Spooky Noises Part 2: Water Heater Edition
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Spooky Noises Part 2: Water Heater Edition

Earlier this month, our home services experts at AAA Service Plumbing, Heating & Electric published a blog on heater noises that can make it sound like your house is haunted. Now, just in time for Halloween, we’re publishing part two of our spooky noises blogs—and for the sequel, we’re talking about water heaters. Keep reading for what you need to know, and remember that our expert plumbers at AAA are always here for quality water heater repair and installation.

5 Haunting Water Heater Noises (And What You Can Do About Them)

  • Banging/Rumbling: No, that loud banging or rumbling sound coming from your basement isn’t a ghost, it’s your water heater! Sometimes, this just means you need to flush the sediment out of the tank, because excess build-up when the combustion process is occurring often causes a noise like a mini-explosion. However, water heater banging can also be attributed to a phenomenon called “water hammer,” which occurs when the flow of water is shut off, prompting water to go back into your system. Water hammer can cause pipes to burst, so make sure you have a pressure reducing valve on your system to stop this from happening, and call a technician right away if it continues. As a side note, you are less likely to hear this sound with a tankless water heater, since the tank and piping system that comes with a traditional water heater is not present.
  • Hissing: Sizzling, hissing, or crackling usually occurs in electric water heaters, and are not necessarily signs of trouble. However, if hissing sounds are constantly coming from your electric heater, it’s possible that sediment build-up is covering the heating element, which once again means that you will have to drain the tank. You may also want to clean the heating element with a descaling liquid to remove any residue. In gas water heaters, meanwhile, a hissing sound is usually a sign of excess condensation, meaning you should check to see if there is water pooling at the base of your unit and call an experienced plumber to inspect for leaks ASAP.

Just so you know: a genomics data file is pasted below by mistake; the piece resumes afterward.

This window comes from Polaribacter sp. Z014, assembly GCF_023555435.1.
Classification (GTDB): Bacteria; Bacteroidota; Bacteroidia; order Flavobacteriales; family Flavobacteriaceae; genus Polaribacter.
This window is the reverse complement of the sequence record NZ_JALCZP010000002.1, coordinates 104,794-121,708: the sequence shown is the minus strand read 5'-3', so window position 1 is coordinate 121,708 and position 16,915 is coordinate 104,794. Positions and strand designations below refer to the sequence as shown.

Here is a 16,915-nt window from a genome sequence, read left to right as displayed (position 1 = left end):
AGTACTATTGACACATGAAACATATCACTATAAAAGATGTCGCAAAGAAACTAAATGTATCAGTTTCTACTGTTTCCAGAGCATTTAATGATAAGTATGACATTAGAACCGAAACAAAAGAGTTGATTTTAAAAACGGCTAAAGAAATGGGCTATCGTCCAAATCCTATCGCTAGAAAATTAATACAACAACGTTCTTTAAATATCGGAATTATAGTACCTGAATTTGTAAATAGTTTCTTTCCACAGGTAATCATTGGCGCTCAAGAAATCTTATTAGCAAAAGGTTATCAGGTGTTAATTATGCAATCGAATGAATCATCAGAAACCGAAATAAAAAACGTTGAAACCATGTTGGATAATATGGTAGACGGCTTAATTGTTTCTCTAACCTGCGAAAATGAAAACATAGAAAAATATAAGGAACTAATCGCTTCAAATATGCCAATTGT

• Ticking: No one likes to hear a ticking noise in their home—after all, you wouldn’t want to walk down to your basement to find it sounds like a bomb is about to go off. The good news is that more often than not, that ticking noise you’re hearing can be attributed to changes in your water pressure. Oftentimes, you can reduce the effect water pressure changes have on your water heater by tightening or loosening the straps in the area where the ticking is coming from. You may also want to install some insulation or “spacing” around your water heater to prevent the pipes from moving (again, this is really only an issue that applies to traditional tank water heaters.) If you continue to have water pressure issues after that, call an experienced plumber to check out your pipes.
  • Screeching: Is there anything spookier than a random screeching noise? Well, fear not if you’re hearing this in your home, because there’s a good chance it’s coming from your water heater. To get rid of that screeching or high-pitched whistle, you will want to tighten your water heater valves, where air may be getting out. Start by looking at the temperature and pressure relief valve. If there is a problem with this component, your water heater could become a hazard, in which case you should shut off your heater altogether and call a plumber right away. From there, move on to the inlet and outlet valves, checking to see they are fully open.
  • Popping: A popping noise coming from your water heater is also an indication of sediment build-up—high alkaline sediment specifically. Alkaline-rich water causes rust, which is why the average water heater has what is called an anode rod—a magnesium or aluminum component designed to reduce alkali levels and prevent rust from occurring. However, when an aluminum rod in particular gets worn out, the chemical reaction in the water can cause that popping sound to occur. The solution? Simply replace your old anode rod with a new one. You may need to do this more often if you live in an area with hard, minerally water, which is what aluminum rods are specifically designed to reduce.

Don’t let creepy sounds around your house scare you away this Halloween season! Call AAA Service Plumbing, Heating & Electric now at (303) 313-3333 to schedule an appointment, or send us a message online.

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